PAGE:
Round 3 - Mackenzie Hughes holds on to slim advantageNovember 20, 2016
One bad decision cost Mackenzie Hughes his three-shot lead in the RSM Classic.
Remarkable poise and a pure putting stroke for the Canadian rookie left him one round away from a wire-to-wire victory at Sea Island.
Hughes bounced back from his blunder with a tough par save, three birdies and a 2-under 68 that gave him a one-shot lead over Billy Horschel, Camilo Villegas and C.T. Pan going into the final round expected to feature more strong wind.
''Everyone's going to be fighting the same kind of nerves trying to win, and hopefully, I'll be on top again tomorrow,'' Hughes said.
Hughes was sailing along on the Seaside course Saturday, bogey-free for the first 46 holes of the tournament, when he tried to do too much from an awkward lie in a fairway bunker on the 11th hole instead of pitching back to the fairway. His feet slipped in the sand on his first shot, and it stayed in the bunker in a worse lie. The next shot was so fat it only went about 40 yards into another bunker. And then he three-putted from 50 feet and his lead had vanished.
''It was almost like I had been punched in the face there, making a triple after everything seemed to be going pretty smoothly,'' Hughes said.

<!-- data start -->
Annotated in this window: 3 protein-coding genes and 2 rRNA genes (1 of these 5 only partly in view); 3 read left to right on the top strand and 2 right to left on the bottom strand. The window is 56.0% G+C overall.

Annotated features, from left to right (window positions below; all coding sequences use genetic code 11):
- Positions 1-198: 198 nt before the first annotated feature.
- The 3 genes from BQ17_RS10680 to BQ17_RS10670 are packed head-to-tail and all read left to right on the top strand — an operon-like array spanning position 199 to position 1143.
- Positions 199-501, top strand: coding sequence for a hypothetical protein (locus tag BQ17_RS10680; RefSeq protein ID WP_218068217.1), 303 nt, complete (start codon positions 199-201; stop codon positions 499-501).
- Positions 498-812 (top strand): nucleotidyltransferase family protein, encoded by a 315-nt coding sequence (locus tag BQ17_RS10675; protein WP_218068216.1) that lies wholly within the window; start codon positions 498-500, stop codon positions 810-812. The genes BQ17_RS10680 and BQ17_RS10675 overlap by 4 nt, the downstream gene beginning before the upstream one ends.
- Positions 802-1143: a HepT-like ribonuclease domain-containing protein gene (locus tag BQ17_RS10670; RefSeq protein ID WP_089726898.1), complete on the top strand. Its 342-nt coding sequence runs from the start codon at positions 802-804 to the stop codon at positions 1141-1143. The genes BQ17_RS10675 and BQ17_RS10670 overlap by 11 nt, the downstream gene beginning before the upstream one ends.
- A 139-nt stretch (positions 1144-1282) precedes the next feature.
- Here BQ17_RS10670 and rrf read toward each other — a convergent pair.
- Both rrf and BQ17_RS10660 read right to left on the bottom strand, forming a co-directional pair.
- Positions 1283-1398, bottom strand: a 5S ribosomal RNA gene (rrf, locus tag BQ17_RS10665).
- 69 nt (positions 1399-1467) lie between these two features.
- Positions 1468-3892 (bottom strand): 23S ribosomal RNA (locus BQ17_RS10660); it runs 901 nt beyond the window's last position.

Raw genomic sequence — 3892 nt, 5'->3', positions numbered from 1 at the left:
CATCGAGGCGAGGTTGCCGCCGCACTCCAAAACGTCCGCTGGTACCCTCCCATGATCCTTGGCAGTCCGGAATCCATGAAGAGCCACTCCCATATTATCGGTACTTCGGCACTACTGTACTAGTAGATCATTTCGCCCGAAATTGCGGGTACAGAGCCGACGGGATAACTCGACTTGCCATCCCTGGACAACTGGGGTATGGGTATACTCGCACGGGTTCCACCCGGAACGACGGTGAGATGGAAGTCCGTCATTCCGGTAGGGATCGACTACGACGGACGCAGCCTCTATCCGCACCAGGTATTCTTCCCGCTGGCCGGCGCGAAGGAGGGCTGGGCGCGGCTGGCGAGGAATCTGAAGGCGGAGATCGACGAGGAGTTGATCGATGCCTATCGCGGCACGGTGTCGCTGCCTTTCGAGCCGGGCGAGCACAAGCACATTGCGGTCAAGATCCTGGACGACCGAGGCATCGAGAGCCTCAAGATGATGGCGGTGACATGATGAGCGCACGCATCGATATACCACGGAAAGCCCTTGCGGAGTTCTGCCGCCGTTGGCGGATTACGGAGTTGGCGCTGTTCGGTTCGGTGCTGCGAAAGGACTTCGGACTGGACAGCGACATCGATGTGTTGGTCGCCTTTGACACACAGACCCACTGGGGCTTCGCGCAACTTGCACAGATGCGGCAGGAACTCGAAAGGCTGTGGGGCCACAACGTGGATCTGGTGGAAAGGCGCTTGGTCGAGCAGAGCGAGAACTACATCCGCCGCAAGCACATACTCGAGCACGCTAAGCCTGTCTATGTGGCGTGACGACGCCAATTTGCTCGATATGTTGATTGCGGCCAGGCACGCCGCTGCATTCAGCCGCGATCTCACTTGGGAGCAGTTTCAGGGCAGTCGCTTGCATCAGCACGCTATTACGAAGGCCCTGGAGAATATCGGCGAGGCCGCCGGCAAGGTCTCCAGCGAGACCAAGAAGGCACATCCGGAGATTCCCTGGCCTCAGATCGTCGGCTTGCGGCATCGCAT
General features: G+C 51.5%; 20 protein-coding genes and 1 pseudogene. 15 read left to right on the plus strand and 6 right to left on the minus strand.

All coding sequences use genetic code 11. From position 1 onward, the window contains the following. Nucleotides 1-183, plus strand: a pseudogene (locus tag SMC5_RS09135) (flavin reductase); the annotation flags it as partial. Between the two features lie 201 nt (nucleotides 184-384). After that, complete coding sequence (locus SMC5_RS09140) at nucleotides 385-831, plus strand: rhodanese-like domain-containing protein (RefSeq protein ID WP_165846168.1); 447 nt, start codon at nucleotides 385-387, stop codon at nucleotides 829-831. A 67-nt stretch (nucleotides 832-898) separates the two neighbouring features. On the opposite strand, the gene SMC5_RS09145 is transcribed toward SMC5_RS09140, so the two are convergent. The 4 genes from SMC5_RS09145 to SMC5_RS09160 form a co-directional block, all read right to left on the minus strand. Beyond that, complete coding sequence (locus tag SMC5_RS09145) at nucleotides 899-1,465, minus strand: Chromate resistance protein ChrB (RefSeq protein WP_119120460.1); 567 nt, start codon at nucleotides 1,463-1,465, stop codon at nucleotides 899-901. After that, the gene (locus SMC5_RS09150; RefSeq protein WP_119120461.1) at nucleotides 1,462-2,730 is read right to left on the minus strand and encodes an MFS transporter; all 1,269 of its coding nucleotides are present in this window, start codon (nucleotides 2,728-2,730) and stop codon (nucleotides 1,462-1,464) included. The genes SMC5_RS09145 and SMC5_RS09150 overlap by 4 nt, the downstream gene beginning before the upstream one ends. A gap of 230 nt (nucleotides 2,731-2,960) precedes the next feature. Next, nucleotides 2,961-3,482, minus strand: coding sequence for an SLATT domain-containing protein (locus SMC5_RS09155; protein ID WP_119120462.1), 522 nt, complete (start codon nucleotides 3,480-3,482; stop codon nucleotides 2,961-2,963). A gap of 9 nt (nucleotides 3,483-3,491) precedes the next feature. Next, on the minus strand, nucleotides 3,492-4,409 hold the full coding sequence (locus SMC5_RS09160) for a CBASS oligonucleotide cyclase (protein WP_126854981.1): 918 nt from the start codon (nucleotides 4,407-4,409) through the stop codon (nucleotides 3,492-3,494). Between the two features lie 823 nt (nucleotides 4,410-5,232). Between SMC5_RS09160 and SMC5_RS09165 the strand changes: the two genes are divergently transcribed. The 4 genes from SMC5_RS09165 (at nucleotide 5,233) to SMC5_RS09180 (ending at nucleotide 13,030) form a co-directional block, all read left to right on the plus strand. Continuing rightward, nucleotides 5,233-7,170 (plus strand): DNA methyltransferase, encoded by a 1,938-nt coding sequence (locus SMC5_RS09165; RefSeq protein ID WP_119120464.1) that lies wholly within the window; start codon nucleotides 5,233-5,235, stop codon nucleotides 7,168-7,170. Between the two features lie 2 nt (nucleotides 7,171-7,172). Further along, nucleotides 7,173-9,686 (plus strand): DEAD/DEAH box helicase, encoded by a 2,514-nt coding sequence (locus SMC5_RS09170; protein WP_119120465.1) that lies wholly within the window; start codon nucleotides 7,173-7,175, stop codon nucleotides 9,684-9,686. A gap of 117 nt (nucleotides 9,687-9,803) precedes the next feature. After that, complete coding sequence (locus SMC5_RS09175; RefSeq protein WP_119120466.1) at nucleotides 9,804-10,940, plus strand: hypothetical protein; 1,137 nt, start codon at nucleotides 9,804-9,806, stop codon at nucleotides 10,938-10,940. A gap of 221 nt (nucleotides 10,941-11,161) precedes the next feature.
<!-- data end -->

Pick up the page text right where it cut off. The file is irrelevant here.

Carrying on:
He kept enough of senses to remind himself that he was still tied for the lead in only his fifth event of his rookie season, and there was plenty of golf left. What followed was his most important shot of the week, a super pitch up a steep slope to a back pin to tap-in range to save par, and then three birdies over the next four holes.
''That pitch on 12 was probably my shot of the day,'' he said. ''Because if I follow that up with a bogey, the wheels start to come off even more.''
Hughes was at 16-under 196.
Horschel, who hasn't won since the Tour Championship two years ago when he captured the FedEx Cup, holed a 10-foot birdie putt on the 18th hole of the Seaside course at Sea Island for a 65. Villegas overcame a double bogey early in his round and finished with four straight birdies for a 64.
Joining them at 15-under 197 was another PGA Tour rookie, Pan of Taiwan. He shot a 67 playing in the final group.
More than costing Hughes a big lead, that triple bogey made the final round of the year on the PGA Tour far more bunched than it needed to be. Ten players were within four shots of the lead, a group that included Charles Howell III (13-under 199) and Stewart Cink (12-under 200).
Horschel has slipped to No. 76 in the world since his big FedEx Cup run in 2014. He has worked hard on his short game and feels that turning around, and he believes the windy conditions after two days of calm might have helped someone who hits the ball as crisply as he does.